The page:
Ayogya Review: A rural entertainer that stays engaging throughout
The director, who takes on rural politics with his debut film, manages to successfully make us connect with the subject
Debutant writer and director Mahesh Kumar’s romantic comedy, Ayogya, has a well-balanced approach towards laughter and love, with a tinge of seriousness. The film effortlessly makes us believe that youth have not forgotten how to love and laugh, and when time comes, to take up responsibilities.
Considering the director’s noble intentions to explore Panchayat politics of an underdeveloped village, he should be given full marks for successfully managing to make the audience connect with the subject. The result is a thorough entertainer.
Director: Mahesh Kumar
Cast: Sathish Ninasam, Rachita Ram, Shivaraj KR Pete, Giri, Ravi Shankar, Aruna Balraj
Ayogya consists of two parallel stories. Siddhegowda (Sathish Ninasam) from a village called Maragowdanahalli is considered a ‘misfit’. A free-spirited, unemployed youth, he loves to undertake small social service without any reward. But his mother (Aruna Balraj) still searches for a bride for her son and seeks the help of a marriage broker (Sunder Raj). Siddegowda is rejected by every prospective girls’ parents. An interesting twist comes when he falls in love with the marriage broker’s daughter, Nandini (Rachita Ram). He takes the help of her father, who gives tips on woo the girl, unaware that it is his own daughter that Siddhegowda is trying win over.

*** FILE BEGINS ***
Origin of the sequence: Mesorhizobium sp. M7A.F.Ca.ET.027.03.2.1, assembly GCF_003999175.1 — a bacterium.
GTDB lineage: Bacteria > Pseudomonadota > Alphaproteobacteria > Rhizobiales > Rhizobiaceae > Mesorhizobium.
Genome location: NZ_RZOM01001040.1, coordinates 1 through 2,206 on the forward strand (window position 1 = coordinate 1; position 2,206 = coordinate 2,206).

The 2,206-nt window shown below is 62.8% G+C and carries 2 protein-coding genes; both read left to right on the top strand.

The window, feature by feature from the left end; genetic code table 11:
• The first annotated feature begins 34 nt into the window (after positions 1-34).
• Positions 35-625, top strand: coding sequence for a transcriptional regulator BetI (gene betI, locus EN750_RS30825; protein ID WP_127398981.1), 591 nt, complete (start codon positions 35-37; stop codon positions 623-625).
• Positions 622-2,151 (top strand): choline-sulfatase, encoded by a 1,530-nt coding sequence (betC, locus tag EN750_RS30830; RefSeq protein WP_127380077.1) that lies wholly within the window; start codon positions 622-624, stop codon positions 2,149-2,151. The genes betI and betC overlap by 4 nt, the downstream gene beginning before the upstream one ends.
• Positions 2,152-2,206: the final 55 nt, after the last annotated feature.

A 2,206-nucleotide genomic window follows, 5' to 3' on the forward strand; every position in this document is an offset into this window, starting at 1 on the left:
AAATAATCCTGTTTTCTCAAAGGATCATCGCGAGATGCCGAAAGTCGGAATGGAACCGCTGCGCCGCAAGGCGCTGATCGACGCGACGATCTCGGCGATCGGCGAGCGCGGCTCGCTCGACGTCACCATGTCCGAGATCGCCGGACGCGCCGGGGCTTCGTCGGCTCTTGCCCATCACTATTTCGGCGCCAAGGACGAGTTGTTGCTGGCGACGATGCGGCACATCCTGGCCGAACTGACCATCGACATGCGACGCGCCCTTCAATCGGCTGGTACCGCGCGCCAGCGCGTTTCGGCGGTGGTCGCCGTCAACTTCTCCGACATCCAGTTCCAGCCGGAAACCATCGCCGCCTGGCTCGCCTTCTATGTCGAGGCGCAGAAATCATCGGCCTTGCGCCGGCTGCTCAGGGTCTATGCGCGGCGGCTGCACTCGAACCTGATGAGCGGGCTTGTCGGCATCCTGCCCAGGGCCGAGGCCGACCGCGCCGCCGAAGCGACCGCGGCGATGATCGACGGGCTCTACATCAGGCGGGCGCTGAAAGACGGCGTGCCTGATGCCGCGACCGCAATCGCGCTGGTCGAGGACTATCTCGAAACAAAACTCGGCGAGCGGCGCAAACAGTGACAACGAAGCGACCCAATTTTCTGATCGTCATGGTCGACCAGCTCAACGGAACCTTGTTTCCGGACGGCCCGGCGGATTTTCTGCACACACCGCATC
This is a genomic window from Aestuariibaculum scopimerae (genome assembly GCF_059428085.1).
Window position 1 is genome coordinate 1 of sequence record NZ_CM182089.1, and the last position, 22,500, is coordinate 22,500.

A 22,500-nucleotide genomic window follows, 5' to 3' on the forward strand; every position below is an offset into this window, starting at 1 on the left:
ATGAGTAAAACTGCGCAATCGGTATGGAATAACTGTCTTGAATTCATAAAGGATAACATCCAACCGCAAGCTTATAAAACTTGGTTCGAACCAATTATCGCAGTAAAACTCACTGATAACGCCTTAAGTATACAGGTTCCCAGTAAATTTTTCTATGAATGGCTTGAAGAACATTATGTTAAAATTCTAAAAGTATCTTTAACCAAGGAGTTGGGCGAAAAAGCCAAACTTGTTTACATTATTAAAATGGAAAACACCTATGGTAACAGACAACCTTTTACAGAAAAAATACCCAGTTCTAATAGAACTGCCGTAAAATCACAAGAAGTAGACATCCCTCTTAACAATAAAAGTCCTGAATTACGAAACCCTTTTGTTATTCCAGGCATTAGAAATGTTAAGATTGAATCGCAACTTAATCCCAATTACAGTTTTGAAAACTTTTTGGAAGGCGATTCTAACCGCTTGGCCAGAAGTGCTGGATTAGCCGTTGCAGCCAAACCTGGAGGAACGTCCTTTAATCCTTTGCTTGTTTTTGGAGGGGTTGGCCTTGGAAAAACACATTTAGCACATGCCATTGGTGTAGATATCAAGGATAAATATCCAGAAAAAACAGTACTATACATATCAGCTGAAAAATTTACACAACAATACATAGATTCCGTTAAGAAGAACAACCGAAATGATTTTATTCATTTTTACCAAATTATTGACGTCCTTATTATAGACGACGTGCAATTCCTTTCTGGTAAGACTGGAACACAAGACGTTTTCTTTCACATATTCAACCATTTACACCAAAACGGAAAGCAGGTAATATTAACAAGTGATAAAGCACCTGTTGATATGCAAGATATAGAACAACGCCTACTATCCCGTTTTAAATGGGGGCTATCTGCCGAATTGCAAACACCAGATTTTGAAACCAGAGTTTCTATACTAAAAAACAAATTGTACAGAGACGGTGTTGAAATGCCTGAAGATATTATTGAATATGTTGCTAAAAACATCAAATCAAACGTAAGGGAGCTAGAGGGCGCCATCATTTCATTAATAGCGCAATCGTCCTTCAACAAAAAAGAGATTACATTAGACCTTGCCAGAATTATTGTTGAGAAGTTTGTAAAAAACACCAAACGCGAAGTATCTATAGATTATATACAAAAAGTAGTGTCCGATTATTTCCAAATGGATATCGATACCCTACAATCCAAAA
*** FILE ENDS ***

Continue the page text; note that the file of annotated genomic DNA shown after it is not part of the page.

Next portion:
Running in parallel, is a story of Siddhegowda’s childhood ambition to stand in the Panchayat President election. He contests opposite senior member, Bacche Gowda (Ravi Shankar), a long standing president of the village. The challenges he faces and the risks he deals with to achieve his ambition, takes us through the story. On an off, his romantic pursuits are brought in. But it is the well-stitched plot of rural politics that keeps us invested.
As for Sathish Ninasam, he has pulled off the character with maturity, and has intelligently brought the two shades of a misfit and a responsible citizen. He is well supported by Shivaraj KR Pete and Giri. Rachita Ram has done justice to her character, but one wishes the film had scope for more screen space for the talented actor. Ravi Shankar proves yet again that he is a fine actor.
With apt dialogues by Maasti and Sharath Chakravarthy, Arjun Janya’s excellent melodies (Yennami Yennami is ruling the charts), and Preeth’s cinematography that uses natural lights, Ayogya is a winner. The edit desk, though, needs to be pulled up for an average job. Overall, with a rural backdrop that brings freshness, Ayogya is engaging, and keeps the audience in good spirits throughout.